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Oracle, Technical

Centralized TAF Configuration in 10g, Part 1

In Oracle 10g there are two very different ways to configure TAF: with TNSNAMES (since 8.0, automatic generation new in 10g) and with DBMS_SERVICES (entirely new in 10g). They are very different approaches and it appears that the new DBMS_SERVICES method will be preferred moving forward since it has been given precedence and overrides whatever is in the client’s TNSNAMES.

The fundamental difference between these approaches is that the latter (preferred) method is truly centralized and much more manageable in an environment with many clients. The TAF settings are stored in only one place – on the server. There are a few disadvantages to this approach but overall the advantages seem to outweigh them. However before getting to that, 10g has also simplified management for the original TNSNAMES approach.

When TAF was introduced in Oracle 8.0 it was setup through the client’s TNSNAMES file. The syntax changed in 8i but it still went into the same file; and it has not changed much since then. But 10g did add a useful new TAF-related feature to two of its utilities: the ability to auto-generate a TAF TNSNAMES entry. This can not only save you a little time but can also help you avoid simple syntax mistakes.

Automatic TNSNAMES Generation With DBCA

dbca_svc.gifThe first tool that can auto-generate these entries is DBCA. In fact 10g added a whole new sub-section for Services management in RAC databases. There is a radio button at the bottom of the screen where you can set the “TAF Policy” to None, Basic, or Pre-connect. When you click finish DBCA will always create correct entries for each service and store them in the local TNSNAMES file. (It is nondestructive and will not change any of your other entries in the file.)

Here’s the entry that will be generated by the screenshot above:

DB2SVC2 =
  (DESCRIPTION =
    (ADDRESS = (PROTOCOL = TCP)(HOST = rh4lab15-vip)(PORT = 1521))
    (ADDRESS = (PROTOCOL = TCP)(HOST = rh4lab16-vip)(PORT = 1521))
    (LOAD_BALANCE = yes)
    (CONNECT_DATA =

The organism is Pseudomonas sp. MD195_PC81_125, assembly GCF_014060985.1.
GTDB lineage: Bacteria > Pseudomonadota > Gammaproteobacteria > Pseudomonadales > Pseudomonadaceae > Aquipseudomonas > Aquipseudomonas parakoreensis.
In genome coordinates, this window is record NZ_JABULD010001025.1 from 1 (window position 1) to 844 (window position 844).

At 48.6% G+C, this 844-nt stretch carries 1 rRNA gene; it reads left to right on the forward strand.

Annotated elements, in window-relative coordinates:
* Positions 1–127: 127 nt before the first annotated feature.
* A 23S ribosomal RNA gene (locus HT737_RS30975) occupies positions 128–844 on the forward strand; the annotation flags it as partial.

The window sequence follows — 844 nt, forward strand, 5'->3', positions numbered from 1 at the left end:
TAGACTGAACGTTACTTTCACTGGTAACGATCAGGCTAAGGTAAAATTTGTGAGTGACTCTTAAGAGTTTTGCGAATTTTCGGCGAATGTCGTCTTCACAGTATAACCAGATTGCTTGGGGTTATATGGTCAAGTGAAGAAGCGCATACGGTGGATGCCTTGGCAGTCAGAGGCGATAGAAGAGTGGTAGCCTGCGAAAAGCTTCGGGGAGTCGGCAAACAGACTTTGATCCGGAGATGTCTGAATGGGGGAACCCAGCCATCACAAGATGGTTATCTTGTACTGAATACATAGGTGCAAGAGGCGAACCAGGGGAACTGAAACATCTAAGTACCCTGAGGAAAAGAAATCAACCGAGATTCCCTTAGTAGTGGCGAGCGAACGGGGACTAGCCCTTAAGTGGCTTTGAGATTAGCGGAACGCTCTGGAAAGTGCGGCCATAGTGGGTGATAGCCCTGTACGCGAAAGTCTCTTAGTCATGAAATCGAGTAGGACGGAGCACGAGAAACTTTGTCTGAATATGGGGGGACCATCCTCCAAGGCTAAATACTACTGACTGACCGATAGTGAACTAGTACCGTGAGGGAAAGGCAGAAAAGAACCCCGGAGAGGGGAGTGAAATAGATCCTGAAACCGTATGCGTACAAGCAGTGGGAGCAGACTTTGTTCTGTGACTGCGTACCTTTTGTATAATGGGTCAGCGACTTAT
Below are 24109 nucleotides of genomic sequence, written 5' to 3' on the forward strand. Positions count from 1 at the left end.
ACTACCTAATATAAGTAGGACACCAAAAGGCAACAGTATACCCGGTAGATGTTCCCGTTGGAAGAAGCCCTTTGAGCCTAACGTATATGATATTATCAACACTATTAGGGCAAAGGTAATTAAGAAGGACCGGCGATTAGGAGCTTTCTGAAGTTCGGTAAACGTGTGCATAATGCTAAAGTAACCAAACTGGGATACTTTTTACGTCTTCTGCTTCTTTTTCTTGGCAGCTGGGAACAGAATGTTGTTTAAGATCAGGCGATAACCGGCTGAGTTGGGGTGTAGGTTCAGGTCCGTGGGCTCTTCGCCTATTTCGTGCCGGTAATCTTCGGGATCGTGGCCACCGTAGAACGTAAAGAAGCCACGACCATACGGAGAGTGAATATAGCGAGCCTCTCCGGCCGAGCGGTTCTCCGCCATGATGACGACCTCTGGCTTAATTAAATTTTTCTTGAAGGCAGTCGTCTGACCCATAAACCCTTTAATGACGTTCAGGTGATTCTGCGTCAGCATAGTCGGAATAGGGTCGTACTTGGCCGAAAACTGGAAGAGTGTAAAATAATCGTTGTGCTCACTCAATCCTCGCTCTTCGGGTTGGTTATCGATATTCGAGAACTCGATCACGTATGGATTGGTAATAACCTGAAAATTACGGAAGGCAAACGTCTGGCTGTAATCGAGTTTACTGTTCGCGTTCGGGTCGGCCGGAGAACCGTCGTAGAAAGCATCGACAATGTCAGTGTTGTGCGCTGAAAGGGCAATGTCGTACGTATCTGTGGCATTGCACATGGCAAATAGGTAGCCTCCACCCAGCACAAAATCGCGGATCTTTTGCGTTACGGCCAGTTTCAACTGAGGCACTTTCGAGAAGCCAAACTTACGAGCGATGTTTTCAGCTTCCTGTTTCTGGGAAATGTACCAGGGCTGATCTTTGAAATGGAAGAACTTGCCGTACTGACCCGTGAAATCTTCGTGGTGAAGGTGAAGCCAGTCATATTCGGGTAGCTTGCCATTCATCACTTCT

(SERVER = DEDICATED)
      (SERVICE_NAME = db2svc2.lab.ardentperf.com)
      (FAILOVER_MODE =
        (TYPE = SELECT)
        (METHOD = BASIC)
        (RETRIES = 180)
        (DELAY = 5)
      )
    )
  )

DBCA seems to create the entries correctly and completely. The only caveat is that it always creates them with SELECT failover; but most people seem to be using this anyway. If you want to use SESSION failover then you just need to update the entry before copying it into your master TNSNAMES for distribution to clients. Also, if there is a firewall between your database servers and clients then you may need to update hostnames to what the clients will see. But overall DBCA still can save you some time by giving you a head start on creating the entries. This approach seems to be the easiest and least error-prone way to manage TNSNAMES entries.

Automatic TNSNAMES Generation With srvctl

The second tool that can auto-generate these entries is srvctl. For example:

[oracle@rh4lab15 admin]$ srvctl modify service -d db2rac1 -s db2svc2 -P BASIC
[oracle@rh4lab15 admin]$ srvctl config database -d db2rac1 -t|grep db2svc2
Example client-side TNS entry for service db2svc2:
db2svc2 = (DESCRIPTION=(ADDRESS=(PROTOCOL=TCP)(HOST=db_vip)(PORT=dedicated_port)
)(CONNECT_DATA=(SERVICE_NAME=db2svc2.lab.ardentperf.com)(FAILOVER_MODE=(TYPE=SEL
ECT)(METHOD=BASIC)))

That’s a little hard to decipher; here’s the same thing but more readable:

db2svc2 = 
  (DESCRIPTION=
    (ADDRESS=
      (PROTOCOL=TCP)(HOST=db_vip)(PORT=dedicated_port)
    )
    (CONNECT_DATA=
      (SERVICE_NAME=db2svc2.lab.ardentperf.com)
      (FAILOVER_MODE=
        (TYPE=SELECT)
        (METHOD=BASIC)
      )
    )
  )

As you can see it’s not quite complete; you will need to add the VIP hostname and port number for each preferred host in your cluster. Also, the failover mode is always SELECT just like DBCA. But once again, this can help you remember the right syntax and save you a little time.

The first step to centralizing your TAF configuration is having an authoritative source for TNSNAMES entries. What better place then the TNSNAMES file of the database server? DBCA can automatically maintain these entries – and simplify your life as a DBA.

Stay tuned for part 2 and a discussion of DBMS_SERVICES and server-side TAF configuration!


Update: part 2 is now available.

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About Jeremy Schneider

Doing stuff with Oracle Database, Performance, Clusters, Linux. about.me/jeremy_schneider

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